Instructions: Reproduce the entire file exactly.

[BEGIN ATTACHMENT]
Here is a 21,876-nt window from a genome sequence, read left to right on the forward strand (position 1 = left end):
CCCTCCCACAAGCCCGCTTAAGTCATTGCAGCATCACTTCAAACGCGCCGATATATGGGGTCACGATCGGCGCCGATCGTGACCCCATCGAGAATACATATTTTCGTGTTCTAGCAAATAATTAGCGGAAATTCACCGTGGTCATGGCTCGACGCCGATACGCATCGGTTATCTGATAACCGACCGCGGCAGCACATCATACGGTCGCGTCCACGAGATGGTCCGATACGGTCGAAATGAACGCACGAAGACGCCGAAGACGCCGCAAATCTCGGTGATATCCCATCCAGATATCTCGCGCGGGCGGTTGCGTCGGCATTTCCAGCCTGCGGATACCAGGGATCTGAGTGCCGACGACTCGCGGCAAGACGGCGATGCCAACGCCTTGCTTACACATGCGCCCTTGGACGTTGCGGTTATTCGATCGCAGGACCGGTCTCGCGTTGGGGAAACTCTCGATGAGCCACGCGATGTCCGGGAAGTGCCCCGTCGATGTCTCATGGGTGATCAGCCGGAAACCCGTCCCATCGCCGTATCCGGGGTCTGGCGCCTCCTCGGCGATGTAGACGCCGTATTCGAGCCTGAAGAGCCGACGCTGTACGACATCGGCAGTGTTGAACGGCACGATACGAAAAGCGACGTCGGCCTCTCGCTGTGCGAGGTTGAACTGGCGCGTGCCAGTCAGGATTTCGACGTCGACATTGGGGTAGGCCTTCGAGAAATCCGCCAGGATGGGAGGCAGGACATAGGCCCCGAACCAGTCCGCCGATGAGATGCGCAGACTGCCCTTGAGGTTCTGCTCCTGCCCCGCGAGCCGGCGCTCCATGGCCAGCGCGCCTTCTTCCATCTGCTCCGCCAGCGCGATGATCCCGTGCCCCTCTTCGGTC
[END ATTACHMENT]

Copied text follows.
Here is a 21,876-nt window from a genome sequence, read left to right on the forward strand (position 1 = left end):
CCCTCCCACAAGCCCGCTTAAGTCATTGCAGCATCACTTCAAACGCGCCGATATATGGGGTCACGATCGGCGCCGATCGTGACCCCATCGAGAATACATATTTTCGTGTTCTAGCAAATAATTAGCGGAAATTCACCGTGGTCATGGCTCGACGCCGATACGCATCGGTTATCTGATAACCGACCGCGGCAGCACATCATACGGTCGCGTCCACGAGATGGTCCGATACGGTCGAAATGAACGCACGAAGACGCCGAAGACGCCGCAAATCTCGGTGATATCCCATCCAGATATCTCGCGCGGGCGGTTGCGTCGGCATTTCCAGCCTGCGGATACCAGGGATCTGAGTGCCGACGACTCGCGGCAAGACGGCGATGCCAACGCCTTGCTTACACATGCGCCCTTGGACGTTGCGGTTATTCGATCGCAGGACCGGTCTCGCGTTGGGGAAACTCTCGATGAGCCACGCGATGTCCGGGAAGTGCCCCGTCGATGTCTCATGGGTGATCAGCCGGAAACCCGTCCCATCGCCGTATCCGGGGTCTGGCGCCTCCTCGGCGATGTAGACGCCGTATTCGAGCCTGAAGAGCCGACGCTGTACGACATCGGCAGTGTTGAACGGCACGATACGAAAAGCGACGTCGGCCTCTCGCTGTGCGAGGTTGAACTGGCGCGTGCCAGTCAGGATTTCGACGTCGACATTGGGGTAGGCCTTCGAGAAATCCGCCAGGATGGGAGGCAGGACATAGGCCCCGAACCAGTCCGCCGATGAGATGCGCAGACTGCCCTTGAGGTTCTGCTCCTGCCCCGCGAGCCGGCGCTCCATGGCCAGCGCGCCTTCTTCCATCTGCTCCGCCAGCGCGATGATCCCGTGCCCCTCTTCGGTC